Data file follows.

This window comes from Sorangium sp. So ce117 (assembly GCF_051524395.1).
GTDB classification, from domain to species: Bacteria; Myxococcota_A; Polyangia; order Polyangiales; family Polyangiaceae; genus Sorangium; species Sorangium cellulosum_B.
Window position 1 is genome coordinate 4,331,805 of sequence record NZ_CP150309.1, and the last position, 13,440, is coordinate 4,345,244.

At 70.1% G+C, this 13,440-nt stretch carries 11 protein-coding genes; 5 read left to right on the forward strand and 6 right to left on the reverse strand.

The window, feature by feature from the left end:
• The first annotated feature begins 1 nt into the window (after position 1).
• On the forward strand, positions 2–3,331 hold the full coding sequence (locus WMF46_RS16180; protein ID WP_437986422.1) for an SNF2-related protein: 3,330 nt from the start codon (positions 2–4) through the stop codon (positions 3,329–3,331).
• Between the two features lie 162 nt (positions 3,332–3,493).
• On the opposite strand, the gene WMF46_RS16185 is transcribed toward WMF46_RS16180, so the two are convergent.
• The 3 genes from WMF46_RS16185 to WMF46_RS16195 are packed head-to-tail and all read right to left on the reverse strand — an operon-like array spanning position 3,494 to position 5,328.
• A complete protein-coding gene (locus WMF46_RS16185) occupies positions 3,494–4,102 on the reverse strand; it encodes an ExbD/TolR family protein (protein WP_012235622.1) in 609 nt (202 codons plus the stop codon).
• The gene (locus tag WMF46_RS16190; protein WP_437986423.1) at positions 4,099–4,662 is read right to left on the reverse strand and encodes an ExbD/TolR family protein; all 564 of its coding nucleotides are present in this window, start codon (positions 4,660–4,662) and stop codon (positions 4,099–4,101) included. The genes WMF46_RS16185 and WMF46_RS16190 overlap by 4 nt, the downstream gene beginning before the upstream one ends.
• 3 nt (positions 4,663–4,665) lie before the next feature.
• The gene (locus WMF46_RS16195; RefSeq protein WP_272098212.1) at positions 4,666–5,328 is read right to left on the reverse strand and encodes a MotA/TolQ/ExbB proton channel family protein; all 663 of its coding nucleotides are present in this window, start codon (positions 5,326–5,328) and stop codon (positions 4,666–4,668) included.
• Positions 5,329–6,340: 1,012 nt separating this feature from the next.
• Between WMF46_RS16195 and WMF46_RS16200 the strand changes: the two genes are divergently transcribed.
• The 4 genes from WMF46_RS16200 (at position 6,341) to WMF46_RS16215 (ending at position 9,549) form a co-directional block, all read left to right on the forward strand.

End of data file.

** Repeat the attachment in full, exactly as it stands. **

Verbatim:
This window comes from Sorangium sp. So ce117 (assembly GCF_051524395.1).
GTDB classification, from domain to species: Bacteria; Myxococcota_A; Polyangia; order Polyangiales; family Polyangiaceae; genus Sorangium; species Sorangium cellulosum_B.
Window position 1 is genome coordinate 4,331,805 of sequence record NZ_CP150309.1, and the last position, 13,440, is coordinate 4,345,244.

At 70.1% G+C, this 13,440-nt stretch carries 11 protein-coding genes; 5 read left to right on the forward strand and 6 right to left on the reverse strand.

The window, feature by feature from the left end:
• The first annotated feature begins 1 nt into the window (after position 1).
• On the forward strand, positions 2–3,331 hold the full coding sequence (locus WMF46_RS16180; protein ID WP_437986422.1) for an SNF2-related protein: 3,330 nt from the start codon (positions 2–4) through the stop codon (positions 3,329–3,331).
• Between the two features lie 162 nt (positions 3,332–3,493).
• On the opposite strand, the gene WMF46_RS16185 is transcribed toward WMF46_RS16180, so the two are convergent.
• The 3 genes from WMF46_RS16185 to WMF46_RS16195 are packed head-to-tail and all read right to left on the reverse strand — an operon-like array spanning position 3,494 to position 5,328.
• A complete protein-coding gene (locus WMF46_RS16185) occupies positions 3,494–4,102 on the reverse strand; it encodes an ExbD/TolR family protein (protein WP_012235622.1) in 609 nt (202 codons plus the stop codon).
• The gene (locus tag WMF46_RS16190; protein WP_437986423.1) at positions 4,099–4,662 is read right to left on the reverse strand and encodes an ExbD/TolR family protein; all 564 of its coding nucleotides are present in this window, start codon (positions 4,660–4,662) and stop codon (positions 4,099–4,101) included. The genes WMF46_RS16185 and WMF46_RS16190 overlap by 4 nt, the downstream gene beginning before the upstream one ends.
• 3 nt (positions 4,663–4,665) lie before the next feature.
• The gene (locus WMF46_RS16195; RefSeq protein WP_272098212.1) at positions 4,666–5,328 is read right to left on the reverse strand and encodes a MotA/TolQ/ExbB proton channel family protein; all 663 of its coding nucleotides are present in this window, start codon (positions 5,326–5,328) and stop codon (positions 4,666–4,668) included.
• Positions 5,329–6,340: 1,012 nt separating this feature from the next.
• Between WMF46_RS16195 and WMF46_RS16200 the strand changes: the two genes are divergently transcribed.
• The 4 genes from WMF46_RS16200 (at position 6,341) to WMF46_RS16215 (ending at position 9,549) form a co-directional block, all read left to right on the forward strand.